It also gets a little too convoluted and overly melodramatic towards the end, however (ghost stories work best at their simplicity).
And it is not an upbeat ending but a really horrific one as the family in question literally consumes itself.
This version inhabits a godless universe, and the apparent “good” ending is really a terrible one of eternal damnation (albeit not in the Christian sense).
I recognize and appreciate the level of craftsmanship that went into this, and recommend it to people who like scary stories.
But it ain’t what I’d call a ghost story, and it sure ain’t what Jackson would call one, either.
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I'm not the target audience for She-Ra in either incarnation.
That being said, I watched episodes 1-3 and 12-13.
It looks good to me. The story was familiar, but like old B-Westerns it's the kind of genre where familiarity breeds affection, so no complaints there.
Pacing seemed slow, but the design and animation was good, voices top notch. Clearly a heavy anime influence.
Really liked the wide range of physical types and acknowledgement of LGBT characters. Lots of fun with the various interpersonal relationships and characterizations, especially Swift Wind, the smartass flying unicorn.
They did a really good job with this show and the characters seemed more like real teens than the previous incarnation.
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Well, this one I can recommend whole heartedly and without reservation.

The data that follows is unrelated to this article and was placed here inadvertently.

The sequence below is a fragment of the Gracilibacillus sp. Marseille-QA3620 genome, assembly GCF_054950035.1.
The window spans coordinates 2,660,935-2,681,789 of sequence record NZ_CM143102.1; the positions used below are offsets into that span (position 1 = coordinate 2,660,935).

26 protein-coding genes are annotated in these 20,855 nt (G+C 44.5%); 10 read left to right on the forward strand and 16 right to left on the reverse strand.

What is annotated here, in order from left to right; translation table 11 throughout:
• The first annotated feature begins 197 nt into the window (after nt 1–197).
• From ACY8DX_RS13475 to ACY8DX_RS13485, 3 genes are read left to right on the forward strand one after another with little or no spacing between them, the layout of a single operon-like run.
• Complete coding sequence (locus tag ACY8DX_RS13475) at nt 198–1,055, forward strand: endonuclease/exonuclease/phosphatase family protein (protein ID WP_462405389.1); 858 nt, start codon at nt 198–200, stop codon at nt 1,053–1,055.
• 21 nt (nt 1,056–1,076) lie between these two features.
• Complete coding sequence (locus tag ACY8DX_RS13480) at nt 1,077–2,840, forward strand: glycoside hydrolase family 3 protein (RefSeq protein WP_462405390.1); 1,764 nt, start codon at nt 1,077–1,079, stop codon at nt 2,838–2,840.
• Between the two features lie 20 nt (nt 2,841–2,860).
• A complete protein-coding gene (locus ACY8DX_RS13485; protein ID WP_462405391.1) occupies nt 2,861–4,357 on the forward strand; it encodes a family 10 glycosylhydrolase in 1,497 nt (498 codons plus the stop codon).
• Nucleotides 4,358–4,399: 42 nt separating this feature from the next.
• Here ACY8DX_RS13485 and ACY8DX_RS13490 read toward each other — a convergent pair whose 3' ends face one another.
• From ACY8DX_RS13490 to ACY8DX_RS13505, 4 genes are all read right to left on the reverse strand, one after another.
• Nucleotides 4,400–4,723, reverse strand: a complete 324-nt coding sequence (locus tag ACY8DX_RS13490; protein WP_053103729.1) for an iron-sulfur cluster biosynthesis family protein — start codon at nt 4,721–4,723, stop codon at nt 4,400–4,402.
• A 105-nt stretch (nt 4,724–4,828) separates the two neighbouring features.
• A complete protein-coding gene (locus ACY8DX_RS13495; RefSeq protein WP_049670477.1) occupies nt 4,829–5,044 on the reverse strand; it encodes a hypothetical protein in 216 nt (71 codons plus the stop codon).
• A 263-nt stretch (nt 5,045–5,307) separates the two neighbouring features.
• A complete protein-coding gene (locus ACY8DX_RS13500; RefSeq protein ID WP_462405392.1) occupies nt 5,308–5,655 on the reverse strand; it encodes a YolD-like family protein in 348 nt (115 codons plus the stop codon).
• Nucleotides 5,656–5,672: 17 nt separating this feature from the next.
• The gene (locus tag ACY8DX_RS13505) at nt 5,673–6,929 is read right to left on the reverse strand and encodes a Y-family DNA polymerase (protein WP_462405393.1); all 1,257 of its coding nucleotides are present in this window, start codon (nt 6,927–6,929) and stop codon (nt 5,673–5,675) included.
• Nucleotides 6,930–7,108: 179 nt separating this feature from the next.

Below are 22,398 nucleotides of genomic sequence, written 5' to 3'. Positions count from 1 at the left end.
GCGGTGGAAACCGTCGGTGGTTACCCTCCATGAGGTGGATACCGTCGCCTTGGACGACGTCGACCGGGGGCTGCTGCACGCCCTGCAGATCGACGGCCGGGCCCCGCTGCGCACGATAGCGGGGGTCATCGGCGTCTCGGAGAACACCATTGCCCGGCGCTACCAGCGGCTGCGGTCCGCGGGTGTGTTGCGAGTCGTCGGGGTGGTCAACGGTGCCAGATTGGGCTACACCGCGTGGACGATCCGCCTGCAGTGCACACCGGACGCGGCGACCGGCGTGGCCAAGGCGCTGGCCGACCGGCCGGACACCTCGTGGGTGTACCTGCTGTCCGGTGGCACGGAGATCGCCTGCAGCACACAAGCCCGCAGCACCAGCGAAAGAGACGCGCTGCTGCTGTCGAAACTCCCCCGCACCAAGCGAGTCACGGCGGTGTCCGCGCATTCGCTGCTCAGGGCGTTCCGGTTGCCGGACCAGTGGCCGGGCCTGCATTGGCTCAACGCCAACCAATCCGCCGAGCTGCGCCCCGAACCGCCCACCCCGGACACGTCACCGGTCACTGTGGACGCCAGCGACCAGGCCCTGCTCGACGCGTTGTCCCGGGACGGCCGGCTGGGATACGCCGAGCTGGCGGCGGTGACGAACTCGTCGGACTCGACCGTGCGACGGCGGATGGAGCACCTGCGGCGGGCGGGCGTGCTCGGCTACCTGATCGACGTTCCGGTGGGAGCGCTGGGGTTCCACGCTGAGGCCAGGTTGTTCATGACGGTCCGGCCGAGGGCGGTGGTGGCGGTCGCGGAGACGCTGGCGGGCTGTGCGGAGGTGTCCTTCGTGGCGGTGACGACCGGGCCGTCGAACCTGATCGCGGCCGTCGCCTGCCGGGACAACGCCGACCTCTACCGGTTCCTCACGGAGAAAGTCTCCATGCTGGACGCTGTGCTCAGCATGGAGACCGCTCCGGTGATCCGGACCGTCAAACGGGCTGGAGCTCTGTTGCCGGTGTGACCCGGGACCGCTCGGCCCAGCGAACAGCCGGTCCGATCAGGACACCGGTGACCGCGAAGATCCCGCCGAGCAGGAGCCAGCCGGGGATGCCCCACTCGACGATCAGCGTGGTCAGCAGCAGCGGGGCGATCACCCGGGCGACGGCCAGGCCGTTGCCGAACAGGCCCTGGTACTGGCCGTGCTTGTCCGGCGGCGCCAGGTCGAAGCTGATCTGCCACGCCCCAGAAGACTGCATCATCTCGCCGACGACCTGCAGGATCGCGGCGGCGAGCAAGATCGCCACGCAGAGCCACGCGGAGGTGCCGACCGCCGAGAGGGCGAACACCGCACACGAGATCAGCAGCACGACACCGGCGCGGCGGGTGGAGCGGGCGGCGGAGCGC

Joel and Ethan Coen have shown a remarkable penchant for period films and a strong affinity for Westerns in the past, and this anthology film offers a dazzling grab bag of good / off beat stories that range from the ridiculous to the realistic, though a couple of them are Westerns by location only as they don’t really rely on any of the themes that define the Western genre.
The stories are:
“The Ballad Of Buster Scruggs” -- a hilarious send up of old Hollywood Western clichés starting with the quintessential sing cowboy trope and spiraling into full bore craziness from there.
“Near Algodones” -- a would-be bank robber has a really bad day. Despite its dazzling editorial style, one of the more conventional stories -- and yet it manages to evoke both classic Buddhism, the crucifixion, and the ultimate sardonic joke all in the last 30 seconds.
“Meal Ticket” -- a Twilight Zone-ish story about a backwoods impresario and his limbless performer, told almost entirely silently except for quotes from poems and dramatic works and the occasional song. While it makes good use of its Western locale, there’s really nothing in the story to tie it to the West; it could just as easily occur on a Mississippi riverboat, the back alleys of White Chapel, or the slums of Mumbai.
“All Gold Canyon” -- based on a story by Jack London, it’s a look at how hard and demanding a prospector’s life could be (with a virtually unrecognizable Tom Waits as the grizzled old prospector). The Coen Brothers use their location to the fullest advantage, recreating the feel of what such land must have felt like before the first settlers moved in.